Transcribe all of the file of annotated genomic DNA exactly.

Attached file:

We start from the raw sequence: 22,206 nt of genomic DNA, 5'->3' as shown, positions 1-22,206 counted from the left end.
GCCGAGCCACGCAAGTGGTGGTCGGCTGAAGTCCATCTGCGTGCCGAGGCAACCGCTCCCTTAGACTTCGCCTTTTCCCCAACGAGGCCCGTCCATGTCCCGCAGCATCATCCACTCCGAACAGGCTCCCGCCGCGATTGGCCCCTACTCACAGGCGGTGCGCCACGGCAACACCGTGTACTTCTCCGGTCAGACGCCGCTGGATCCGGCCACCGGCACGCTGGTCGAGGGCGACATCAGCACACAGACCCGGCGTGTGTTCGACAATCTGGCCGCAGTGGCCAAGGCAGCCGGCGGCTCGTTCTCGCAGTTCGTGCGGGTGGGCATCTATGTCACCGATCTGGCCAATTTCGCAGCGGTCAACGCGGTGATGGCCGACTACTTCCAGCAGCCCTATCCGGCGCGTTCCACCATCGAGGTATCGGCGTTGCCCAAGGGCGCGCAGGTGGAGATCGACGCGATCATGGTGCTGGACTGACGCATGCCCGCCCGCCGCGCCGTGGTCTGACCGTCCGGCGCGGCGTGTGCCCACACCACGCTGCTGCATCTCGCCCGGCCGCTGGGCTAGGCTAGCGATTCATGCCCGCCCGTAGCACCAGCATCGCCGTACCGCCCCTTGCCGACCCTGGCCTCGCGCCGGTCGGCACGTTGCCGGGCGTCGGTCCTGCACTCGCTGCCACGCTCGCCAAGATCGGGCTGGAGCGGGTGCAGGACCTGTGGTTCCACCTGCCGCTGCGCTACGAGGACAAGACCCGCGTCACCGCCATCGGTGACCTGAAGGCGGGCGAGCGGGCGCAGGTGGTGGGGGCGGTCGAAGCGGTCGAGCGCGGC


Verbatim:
We start from the raw sequence: 22,206 nt of genomic DNA, 5'->3' as shown, positions 1-22,206 counted from the left end.
GCCGAGCCACGCAAGTGGTGGTCGGCTGAAGTCCATCTGCGTGCCGAGGCAACCGCTCCCTTAGACTTCGCCTTTTCCCCAACGAGGCCCGTCCATGTCCCGCAGCATCATCCACTCCGAACAGGCTCCCGCCGCGATTGGCCCCTACTCACAGGCGGTGCGCCACGGCAACACCGTGTACTTCTCCGGTCAGACGCCGCTGGATCCGGCCACCGGCACGCTGGTCGAGGGCGACATCAGCACACAGACCCGGCGTGTGTTCGACAATCTGGCCGCAGTGGCCAAGGCAGCCGGCGGCTCGTTCTCGCAGTTCGTGCGGGTGGGCATCTATGTCACCGATCTGGCCAATTTCGCAGCGGTCAACGCGGTGATGGCCGACTACTTCCAGCAGCCCTATCCGGCGCGTTCCACCATCGAGGTATCGGCGTTGCCCAAGGGCGCGCAGGTGGAGATCGACGCGATCATGGTGCTGGACTGACGCATGCCCGCCCGCCGCGCCGTGGTCTGACCGTCCGGCGCGGCGTGTGCCCACACCACGCTGCTGCATCTCGCCCGGCCGCTGGGCTAGGCTAGCGATTCATGCCCGCCCGTAGCACCAGCATCGCCGTACCGCCCCTTGCCGACCCTGGCCTCGCGCCGGTCGGCACGTTGCCGGGCGTCGGTCCTGCACTCGCTGCCACGCTCGCCAAGATCGGGCTGGAGCGGGTGCAGGACCTGTGGTTCCACCTGCCGCTGCGCTACGAGGACAAGACCCGCGTCACCGCCATCGGTGACCTGAAGGCGGGCGAGCGGGCGCAGGTGGTGGGGGCGGTCGAAGCGGTCGAGCGCGGC